Packers’ week 1 games are usually interesting one way or another. In the Aaron Rodgers as a starter era, the team is 10-4 and, importantly, 6-0 against NFC North teams. Each of the four losses, three straight against the 49rs and Seahawks and then last year’s dud against the Saints, came against a team with an elite defense.
Let’s go over the games that stand out looking back.
Last year’s travesty put the question in everyone’s mind: is Matt LaFleur too cautious when he has time before games? The team lost after the bye week in each of his first two season, lost to San Francisco in the playoffs following a bye week, and, of course, was utterly embarrassed by the Saints a year ago.
For what it’s worth, I think there are two different issues at play here. The after a bye games usually seem more disjointed and sloppier than a typical LaFleur coached game where the week 1 loss last year was more of a lack of fitness issue, the team just didn’t seem in shape.
Reportedly, the team has run more than ever before in training camp this offseason, so we can hope this issue won’t recur.
The 2020 win against the Vikings was close to the opposite of the 2021 loss. At least on the offensive side. Rodgers was 32/44 with 364 yards and four touchdowns and te team put up 43 points. This game signaled what was to come: the ultimate mashup of the generation’s most talented thrower of the football and most creative scheme.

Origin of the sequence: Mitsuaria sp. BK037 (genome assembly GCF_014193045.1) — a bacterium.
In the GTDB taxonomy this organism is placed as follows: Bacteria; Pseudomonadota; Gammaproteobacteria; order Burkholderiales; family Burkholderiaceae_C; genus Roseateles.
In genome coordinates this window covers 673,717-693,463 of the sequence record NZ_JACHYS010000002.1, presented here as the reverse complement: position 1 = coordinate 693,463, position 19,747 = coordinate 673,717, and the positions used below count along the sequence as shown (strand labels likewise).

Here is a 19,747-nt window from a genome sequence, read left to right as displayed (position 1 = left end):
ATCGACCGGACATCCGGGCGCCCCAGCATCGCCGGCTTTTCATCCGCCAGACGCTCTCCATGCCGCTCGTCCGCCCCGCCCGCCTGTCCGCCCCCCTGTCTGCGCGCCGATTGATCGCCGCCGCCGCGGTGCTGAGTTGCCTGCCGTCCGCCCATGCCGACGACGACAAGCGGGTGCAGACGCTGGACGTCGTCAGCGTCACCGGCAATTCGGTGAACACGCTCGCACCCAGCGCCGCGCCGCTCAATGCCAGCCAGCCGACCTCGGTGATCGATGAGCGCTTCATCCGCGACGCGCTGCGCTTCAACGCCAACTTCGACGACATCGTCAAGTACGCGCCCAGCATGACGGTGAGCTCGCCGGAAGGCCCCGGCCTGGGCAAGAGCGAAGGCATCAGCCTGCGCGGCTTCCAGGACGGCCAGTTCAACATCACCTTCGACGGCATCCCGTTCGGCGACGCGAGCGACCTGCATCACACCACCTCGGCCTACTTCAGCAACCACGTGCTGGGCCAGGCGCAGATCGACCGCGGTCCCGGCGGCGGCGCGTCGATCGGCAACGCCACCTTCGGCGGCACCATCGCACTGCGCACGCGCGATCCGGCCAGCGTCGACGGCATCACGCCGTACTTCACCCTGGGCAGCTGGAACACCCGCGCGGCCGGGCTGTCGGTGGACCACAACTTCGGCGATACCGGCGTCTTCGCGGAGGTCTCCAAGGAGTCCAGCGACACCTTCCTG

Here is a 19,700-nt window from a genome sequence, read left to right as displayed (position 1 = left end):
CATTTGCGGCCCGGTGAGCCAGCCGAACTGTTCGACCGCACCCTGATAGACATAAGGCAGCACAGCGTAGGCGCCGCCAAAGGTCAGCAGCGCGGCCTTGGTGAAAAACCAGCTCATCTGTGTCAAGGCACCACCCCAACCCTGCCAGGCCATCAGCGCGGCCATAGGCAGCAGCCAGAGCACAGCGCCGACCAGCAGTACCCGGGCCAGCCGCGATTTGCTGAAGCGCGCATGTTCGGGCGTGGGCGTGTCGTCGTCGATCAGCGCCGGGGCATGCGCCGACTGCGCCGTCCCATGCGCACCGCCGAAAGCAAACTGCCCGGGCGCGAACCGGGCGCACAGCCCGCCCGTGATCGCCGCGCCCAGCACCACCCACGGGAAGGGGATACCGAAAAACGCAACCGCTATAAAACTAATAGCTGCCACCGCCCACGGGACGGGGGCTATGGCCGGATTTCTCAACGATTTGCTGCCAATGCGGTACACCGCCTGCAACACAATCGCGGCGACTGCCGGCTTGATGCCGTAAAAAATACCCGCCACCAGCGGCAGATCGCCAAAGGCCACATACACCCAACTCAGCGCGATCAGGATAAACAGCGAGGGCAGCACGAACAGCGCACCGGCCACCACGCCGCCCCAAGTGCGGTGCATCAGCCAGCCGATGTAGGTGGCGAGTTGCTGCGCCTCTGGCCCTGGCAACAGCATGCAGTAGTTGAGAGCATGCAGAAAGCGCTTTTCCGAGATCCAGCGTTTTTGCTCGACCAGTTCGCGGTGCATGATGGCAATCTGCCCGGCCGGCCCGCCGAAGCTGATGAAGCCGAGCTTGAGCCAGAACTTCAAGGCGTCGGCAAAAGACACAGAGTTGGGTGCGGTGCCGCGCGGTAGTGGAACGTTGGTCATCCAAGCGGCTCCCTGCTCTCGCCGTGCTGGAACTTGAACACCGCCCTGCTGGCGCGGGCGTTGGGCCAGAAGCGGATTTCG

The offense wasn’t as good in LaFleur’s first game as head coach, and Rodgers famously proclaimed that the team finally had a defense after pulling out a 10-3 win. Narrator: they didn’t.
Th late McCarthy tenure first games aren’t very memorable to me. I vaguely remember getting excited about Damarious Randall shutting down Allen Robinson in one game (mostly with uncalled pass interference) and of course I remember Randall Cobb going for a 75-yard touchdown against the Bears with two minutes left. Overall, not much to learn from these games for this year I don’t think.
Take out this stretch and Rodgers is 10-1 in his career in week 1. In 2011, the Chiefs stymied the Packers’ offensive attack by stopping the run and getting pressure with four while stopping the deep pass game with a 2-man shell. That strategy is the same one San Francisco used in 2012 and 2013 (and the 2021 playoffs) and similar to the Cover-3 strategy that Seattle used in 2014.
It seems silly to say that stopping the run and getting pressure with four while eliminating the deep pass game with cover 2, 3, or 4 is Rodger’s kryptonite, because it’s every offense’s kryptonite, but there’s no doubt it is where Rodgers has struggled the most.
The Vikings come into this game with two potential pro-bowl level edges (both coming off season long injuries to be fair), a couple good run stuffing interior linemen, and a scheme based around limiting deep passes. How the Packers gameplan for and then react to this game will be revealing. If they can pile on the points like they did in the last game 1 match-up with the Vikings, we could be in a for a fun season.
We’re more than a decade in the past now, but I didn’t want to end on a pessimistic note. This is the game that I’m hopeful will be duplicated (on the offensive side of course) on Sunday.
We’ve endured an offseason of endless questions about whether Rodgers needed to be at voluntary minicamp, whether he needed to play in the preseason, whether he needed more time with Christian Watson, David Bakhtiari, and Elgton Jenkins.
In 2011, the same types of questions were asked when Rodgers didn’t set up practices with his receivers during the lockout like some other QBs did. He made sure to mention those criticisms in a post-game interview after the offense put up 42 points (and explosive rookie WR Randall Cobb had a pair of TDs). I’m looking forward to the 2022 version of that interview.
Mike Price is a lifelong Packers fan currently living in Utah. You can follow him on twitter at @themikeprice.